The recent escalation of tensions between Iran and the United States has served as a reminder of the deteriorating global geopolitical environment. In addition to the always contentious Middle East, North Korea remains undeterred in its nuclear ambitions while the United States and China can be expected to remain rivals for global influence for the balance of the century. A major beneficiary of these disturbing circumstances will be the global defence industry. Selected defence stocks will continue to benefit from the combination of two major factors, geopolitics and the evolution of technology.
Other geopolitical considerations are serving to boost defence spending aside from the major factors mentioned above. The absence of leadership among Western coun, combined with U.S. President Donald Trump’s skeptical view of the North Atlantic Treaty Organization (NATO), will encourage European nations to become more self-sufficient in their defence capabilities. Russia’s annexation of Crimea and activities in the Ukraine have served to focus European countries on defence matters. In Asia, China’s rapid growth in defence spending and provocative presence in the South China Sea has created unease among neighbours such as Japan and Taiwan.
The changing geopolitical landscape has influenced defence spending. In 2019, the Stockholm International Peace Research Institute published a study suggesting that global defence expenditures in 2018 were the highest in 30 years. The Trump administration has already announced the largest defence spending program in American history of some US$700-billion. The United States alone accounts for more than a third of global defence expenditures. In addition, China is rapidly increasing its military spending as is Saudi Arabia.
In addition to geopolitics, technology can also be expected to propel defence spending higher in the next decade.
Warfare has always attracted the latest technology and spurred technological innovation. The rapid pace of technological change in the 21st century is creating significant gaps in military capabilities among countries that will require enormous expenditures to address. One current example is the lead in the development of hypersonic weapons by Russia and China over the United States and other Western countries. Hypersonic missiles travel at speeds greater than five times the speed of sound. There is currently no effective defence against such weapons. The Russian Avangard missile is said to travel up to 20 times the speed of sound. Russian Defence Minister Sergei Shoigu stated that the first regiment of Avangard missiles was deployed in the Urals region of Orenberg late in 2019. The United States is said to be two years behind in the development of hypersonic technology and is spending accordingly.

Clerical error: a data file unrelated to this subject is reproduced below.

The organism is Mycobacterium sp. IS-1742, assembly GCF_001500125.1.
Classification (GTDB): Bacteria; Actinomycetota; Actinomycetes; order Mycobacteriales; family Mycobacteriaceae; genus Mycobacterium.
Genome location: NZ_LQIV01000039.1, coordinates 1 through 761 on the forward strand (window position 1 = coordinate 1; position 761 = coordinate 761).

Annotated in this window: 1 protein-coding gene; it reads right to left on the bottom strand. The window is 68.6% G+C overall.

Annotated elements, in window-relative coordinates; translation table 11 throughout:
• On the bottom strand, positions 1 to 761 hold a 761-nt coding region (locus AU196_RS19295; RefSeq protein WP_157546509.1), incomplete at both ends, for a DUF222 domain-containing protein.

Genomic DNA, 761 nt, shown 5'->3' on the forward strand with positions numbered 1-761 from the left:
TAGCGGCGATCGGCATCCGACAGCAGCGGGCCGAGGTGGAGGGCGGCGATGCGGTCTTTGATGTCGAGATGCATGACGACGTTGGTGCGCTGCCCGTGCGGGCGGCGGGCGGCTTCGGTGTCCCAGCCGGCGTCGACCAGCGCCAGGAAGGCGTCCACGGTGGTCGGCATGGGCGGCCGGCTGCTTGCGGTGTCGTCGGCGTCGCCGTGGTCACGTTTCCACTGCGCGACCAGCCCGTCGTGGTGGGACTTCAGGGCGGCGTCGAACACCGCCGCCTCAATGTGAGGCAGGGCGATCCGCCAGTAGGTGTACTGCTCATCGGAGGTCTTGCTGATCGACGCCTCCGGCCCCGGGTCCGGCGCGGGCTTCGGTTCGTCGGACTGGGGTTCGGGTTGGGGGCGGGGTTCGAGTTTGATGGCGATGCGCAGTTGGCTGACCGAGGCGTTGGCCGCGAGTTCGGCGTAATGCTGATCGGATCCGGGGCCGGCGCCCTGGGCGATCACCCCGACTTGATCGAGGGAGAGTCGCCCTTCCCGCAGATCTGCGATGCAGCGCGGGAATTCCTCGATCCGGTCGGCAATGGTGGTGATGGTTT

In addition to hypersonic weapons, artificial intelligence (AI) is playing a major role in the evolution of weapon systems. AI is a particularly important factor in the development of unmanned weapon systems. Autonomous aircraft (e.g. drones) and ships have been in development for some time. Major advances have also been made in the development of robots that may eventually replace human soldiers.
The combination of changing geopolitics and technology has placed unprecedented pressure on militaries around the world to update and expand their defence capabilities in the coming decade. These pressures have been reflected in the performance of defence stocks and we expect this trend to continue.
Since first being discussed in the February, 2017, issue of the Global Investment Letter, the defence sector – using the U.S. Aerospace and Defence ETF (ITA) as a proxy – has gained 62 per cent versus an approximate 45-per-cent gain in the S&P 500 (not including dividends). In the past year, the ITA has risen 29 per cent versus a gain of approximately 26 per cent in the S&P 500. The ITA exchange-traded fund is an efficient means of gaining exposure to the defence industry and offers the benefit of diversification.
We especially favour the aerospace companies that produce products incorporating the highest technology. Investors who prefer individual stocks may consider Lockheed Martin Corp. (LMT), Northrup Grumman Corp. (NOC), Raytheon Co. (RTN) and General Dynamics Corp. (GD), among others. Foreign defence contractors such as Airbus SE (France), BAE Systems PLC (U.K.), Rolls-Royce Holdings PLC (U.K.) and Thales SA (France) may also be considered as they offer geographic diversification, which may be desirable in an era of shifting alliances.
The strong tailwinds provided by geopolitics and technology suggest global defence spending will rise for the foreseeable future. Aside from general market risk, the major risk for the defence sector is a decline of global tensions, which sadly seems unlikely.
Jonathan Baird CFA is the editor and publisher of the Global Investment Letter.